A rigorous selection process in both the vineyard and winery ensures that only the best grapes go into Dom Pérignon champagne. Chardonnay and Pinot Noir are used in roughly equal proportions without one variety dominating the other.

In its youth, Dom Pérignon shows incredibly smooth, creamy fruit with perfect balance and weight. As it ages, it takes on wonderfully toasty aromas and a finesse equalled by very few of the other Grandes Marques.

Since 2014 Dom Pérignon has no longer been using the term oenothèque for its late-release Champagnes, but the word Plenitude. This style represents Dom Pérignon champagne that is left in contact with its lees and does not evolve in a linear fashion, but ages in a series of stages, producing “windows of opportunity, or plenitudes” when the Champagne can be disgorged and released to bring consumers a different expression of the same vintage.

There are three plenitudes in the life of a given vintage: the first plenitude spans between seven to eight years after the vintage, which is when Dom Pérignon Vintage is released, while the second one arrives between 12 and 15 years – which was previously the first oenothèque release, but from now will be branded as P2. The third window comes after around 30 years, when the Champagne has spent more than 20 years on its lees, which will now be termed as P3.

Find out more
Brut Champagne

Brut Champagne

Brut denotes a dry style of Champagne (less than 15 grams per litre). Most Champagne is non-vintage, produced from a blend from different years. The non-vintage blend is always based predominately on wines made from the current harvest, enriched with aged wines (their proportion and age varies by brand) from earlier harvests, which impart an additional level of complexity to the end wine. Champagnes from a single vintage are labelled with the year reference and with the description Millésimé.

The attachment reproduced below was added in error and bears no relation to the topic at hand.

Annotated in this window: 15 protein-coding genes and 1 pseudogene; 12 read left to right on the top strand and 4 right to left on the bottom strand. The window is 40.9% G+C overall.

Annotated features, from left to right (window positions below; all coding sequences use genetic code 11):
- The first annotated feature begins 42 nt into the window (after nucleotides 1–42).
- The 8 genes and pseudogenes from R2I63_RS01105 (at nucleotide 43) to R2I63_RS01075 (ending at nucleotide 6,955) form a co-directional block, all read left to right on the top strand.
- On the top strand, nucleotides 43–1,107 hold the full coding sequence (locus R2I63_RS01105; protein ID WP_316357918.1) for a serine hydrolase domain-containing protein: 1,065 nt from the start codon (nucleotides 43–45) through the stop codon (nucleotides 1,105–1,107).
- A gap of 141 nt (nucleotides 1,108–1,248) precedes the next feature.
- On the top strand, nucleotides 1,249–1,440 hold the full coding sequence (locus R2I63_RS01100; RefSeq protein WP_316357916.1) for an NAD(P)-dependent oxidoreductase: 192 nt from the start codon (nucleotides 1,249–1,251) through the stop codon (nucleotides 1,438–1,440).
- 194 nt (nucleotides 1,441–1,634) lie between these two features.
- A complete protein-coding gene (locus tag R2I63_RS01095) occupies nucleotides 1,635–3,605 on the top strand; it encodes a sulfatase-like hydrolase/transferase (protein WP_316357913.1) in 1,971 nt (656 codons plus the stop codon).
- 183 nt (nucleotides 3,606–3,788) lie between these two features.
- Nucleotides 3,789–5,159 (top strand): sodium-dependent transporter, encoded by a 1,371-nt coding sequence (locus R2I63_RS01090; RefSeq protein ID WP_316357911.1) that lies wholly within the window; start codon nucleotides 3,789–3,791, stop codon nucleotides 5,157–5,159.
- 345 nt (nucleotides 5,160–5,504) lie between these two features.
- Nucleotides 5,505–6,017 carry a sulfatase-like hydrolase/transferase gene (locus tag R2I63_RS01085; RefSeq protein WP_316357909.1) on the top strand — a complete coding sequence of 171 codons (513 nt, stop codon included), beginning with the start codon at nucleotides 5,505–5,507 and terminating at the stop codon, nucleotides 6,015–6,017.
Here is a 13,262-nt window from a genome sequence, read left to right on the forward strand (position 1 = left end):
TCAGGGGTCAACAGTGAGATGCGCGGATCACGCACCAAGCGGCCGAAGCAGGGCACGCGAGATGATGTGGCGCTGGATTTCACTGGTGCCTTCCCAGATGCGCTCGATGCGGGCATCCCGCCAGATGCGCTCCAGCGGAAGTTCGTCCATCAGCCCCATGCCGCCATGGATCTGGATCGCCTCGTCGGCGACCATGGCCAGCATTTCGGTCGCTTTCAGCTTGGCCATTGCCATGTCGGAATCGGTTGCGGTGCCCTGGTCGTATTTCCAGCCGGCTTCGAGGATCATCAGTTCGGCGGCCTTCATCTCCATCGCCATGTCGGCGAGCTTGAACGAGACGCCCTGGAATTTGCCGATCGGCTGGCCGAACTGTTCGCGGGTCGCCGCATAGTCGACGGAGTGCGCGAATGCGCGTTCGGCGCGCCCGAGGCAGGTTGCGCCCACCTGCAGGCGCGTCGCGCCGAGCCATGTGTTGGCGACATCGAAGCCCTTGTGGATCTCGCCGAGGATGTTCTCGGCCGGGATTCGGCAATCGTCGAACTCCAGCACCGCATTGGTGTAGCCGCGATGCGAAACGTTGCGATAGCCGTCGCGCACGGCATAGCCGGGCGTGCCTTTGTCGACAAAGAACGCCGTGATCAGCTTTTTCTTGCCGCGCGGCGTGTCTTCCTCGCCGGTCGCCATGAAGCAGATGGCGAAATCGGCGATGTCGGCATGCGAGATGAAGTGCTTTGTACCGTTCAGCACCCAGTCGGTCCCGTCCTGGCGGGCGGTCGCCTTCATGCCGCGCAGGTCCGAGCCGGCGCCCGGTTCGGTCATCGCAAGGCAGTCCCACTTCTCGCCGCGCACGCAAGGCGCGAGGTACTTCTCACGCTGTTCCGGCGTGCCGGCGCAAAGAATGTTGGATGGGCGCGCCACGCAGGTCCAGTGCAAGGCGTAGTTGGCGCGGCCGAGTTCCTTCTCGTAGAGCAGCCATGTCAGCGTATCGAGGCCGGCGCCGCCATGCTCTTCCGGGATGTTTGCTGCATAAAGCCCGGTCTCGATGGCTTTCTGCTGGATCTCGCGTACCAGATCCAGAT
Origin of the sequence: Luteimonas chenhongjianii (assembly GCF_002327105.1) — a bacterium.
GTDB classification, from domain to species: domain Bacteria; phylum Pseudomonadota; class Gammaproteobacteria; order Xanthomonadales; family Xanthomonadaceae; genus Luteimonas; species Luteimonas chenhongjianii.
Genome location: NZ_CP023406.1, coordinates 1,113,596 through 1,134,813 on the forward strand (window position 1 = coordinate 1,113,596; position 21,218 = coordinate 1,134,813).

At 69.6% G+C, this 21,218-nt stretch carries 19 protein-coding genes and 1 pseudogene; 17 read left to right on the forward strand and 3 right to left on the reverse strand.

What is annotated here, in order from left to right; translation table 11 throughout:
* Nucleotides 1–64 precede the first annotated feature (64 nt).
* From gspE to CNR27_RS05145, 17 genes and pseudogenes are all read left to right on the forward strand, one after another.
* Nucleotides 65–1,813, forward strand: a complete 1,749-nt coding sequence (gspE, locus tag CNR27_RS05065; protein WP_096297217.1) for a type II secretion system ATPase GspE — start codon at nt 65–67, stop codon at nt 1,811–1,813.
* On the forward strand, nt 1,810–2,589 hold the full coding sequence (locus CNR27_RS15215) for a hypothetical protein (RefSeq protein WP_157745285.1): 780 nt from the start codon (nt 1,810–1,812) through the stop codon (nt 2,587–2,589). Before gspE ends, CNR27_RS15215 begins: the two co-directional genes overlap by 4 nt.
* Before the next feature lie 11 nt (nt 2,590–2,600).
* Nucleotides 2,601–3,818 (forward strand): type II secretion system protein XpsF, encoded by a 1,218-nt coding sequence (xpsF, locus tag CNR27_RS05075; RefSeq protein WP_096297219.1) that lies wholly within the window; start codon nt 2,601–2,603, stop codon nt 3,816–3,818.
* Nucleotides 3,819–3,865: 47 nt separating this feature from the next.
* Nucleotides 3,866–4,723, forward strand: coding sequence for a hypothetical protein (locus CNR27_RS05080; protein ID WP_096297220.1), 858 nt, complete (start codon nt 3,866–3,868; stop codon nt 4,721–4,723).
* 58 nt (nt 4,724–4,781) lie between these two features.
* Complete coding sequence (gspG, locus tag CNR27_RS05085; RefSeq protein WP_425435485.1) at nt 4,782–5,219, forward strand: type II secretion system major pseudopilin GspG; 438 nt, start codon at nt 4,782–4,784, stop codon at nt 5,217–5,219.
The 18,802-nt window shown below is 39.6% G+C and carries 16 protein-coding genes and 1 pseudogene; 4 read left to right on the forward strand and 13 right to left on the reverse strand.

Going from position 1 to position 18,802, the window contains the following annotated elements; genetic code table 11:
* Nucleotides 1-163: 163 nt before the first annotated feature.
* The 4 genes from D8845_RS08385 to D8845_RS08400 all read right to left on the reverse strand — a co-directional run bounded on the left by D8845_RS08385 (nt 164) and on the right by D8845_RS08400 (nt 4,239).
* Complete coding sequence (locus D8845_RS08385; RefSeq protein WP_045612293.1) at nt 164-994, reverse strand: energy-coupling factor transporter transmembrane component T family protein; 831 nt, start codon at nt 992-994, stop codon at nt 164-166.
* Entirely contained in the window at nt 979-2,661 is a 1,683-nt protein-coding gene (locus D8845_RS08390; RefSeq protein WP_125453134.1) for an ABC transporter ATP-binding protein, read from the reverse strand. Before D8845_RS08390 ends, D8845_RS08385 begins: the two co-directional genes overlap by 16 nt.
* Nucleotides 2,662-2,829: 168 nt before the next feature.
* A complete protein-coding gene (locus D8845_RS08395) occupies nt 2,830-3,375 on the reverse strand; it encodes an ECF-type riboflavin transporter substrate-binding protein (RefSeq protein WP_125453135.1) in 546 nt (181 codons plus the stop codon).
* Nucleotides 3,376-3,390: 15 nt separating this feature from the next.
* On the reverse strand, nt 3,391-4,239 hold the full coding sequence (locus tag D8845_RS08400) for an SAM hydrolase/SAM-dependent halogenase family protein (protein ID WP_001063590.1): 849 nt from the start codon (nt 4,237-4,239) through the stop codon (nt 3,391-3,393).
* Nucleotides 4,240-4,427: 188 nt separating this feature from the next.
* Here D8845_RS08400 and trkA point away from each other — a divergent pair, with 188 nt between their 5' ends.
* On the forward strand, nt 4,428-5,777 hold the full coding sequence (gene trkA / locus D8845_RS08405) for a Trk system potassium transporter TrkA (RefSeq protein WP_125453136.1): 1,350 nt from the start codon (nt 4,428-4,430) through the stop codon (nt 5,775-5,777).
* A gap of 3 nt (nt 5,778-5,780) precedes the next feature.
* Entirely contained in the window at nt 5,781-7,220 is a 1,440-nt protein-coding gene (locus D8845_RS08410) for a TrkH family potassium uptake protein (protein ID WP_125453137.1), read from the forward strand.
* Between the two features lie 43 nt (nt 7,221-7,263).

Non-vintage Champagnes can improve with short-term ageing (typically two to three years), while vintages can develop over much longer periods (five to 30 years). The most exquisite and often top-priced expression of a house’s style is referred to as Prestige Cuvée. Famous examples include Louis Roederer's Cristal, Moët & Chandon's Dom Pérignon, and Pol Roger's Cuvée Sir Winston Churchill.

Recommended Producers : Krug, Billecart Salmon, Pol Roger, Bollinger, Salon, Gosset, Pierre Péters, Ruinart


Find out more
Champagne Blend

Champagne Blend

Which grapes are included in the blend, and their proportion, is one of the key factors determining the style of most Champagnes. Three grapes are used - Pinot Noir, Chardonnay and Pinot Meunier.

26% of vineyards in Champagne are planted with Chardonnay and it performs best on the Côtes des Blancs and on the chalk slopes south of Epernay. It is relatively simple to grow, although it buds early and thus is susceptible to spring frosts. It produces lighter, fresher wines than those from Burgundy and gives finesse, fruit and elegance to the final blend. It is the sole grape in Blancs de Blancs, which are some of the richest long-lived Champagnes produced.

Pinot Noir accounts for nearly 40% of the plantings in Champagne and lies at the heart of most blends - it gives Champagne its body, structure, strength and grip. It is planted across Champagne and particularly so in the southern Aube district.

The final component is Pinot Meunier and this constitutes nearly 35% of the plantings. Its durability and resistance to spring frosts make the Marne Valley, a notorious frost pocket, its natural home. It ripens well in poor years and produces a soft, fruity style of wine that is ideal for blending with the more assertive flavours of Pinot Noir. Producers allege that Pinot Meunier lacks ageing potential, but this does not deter Krug from including around 15% of it in their final blends.


Find out more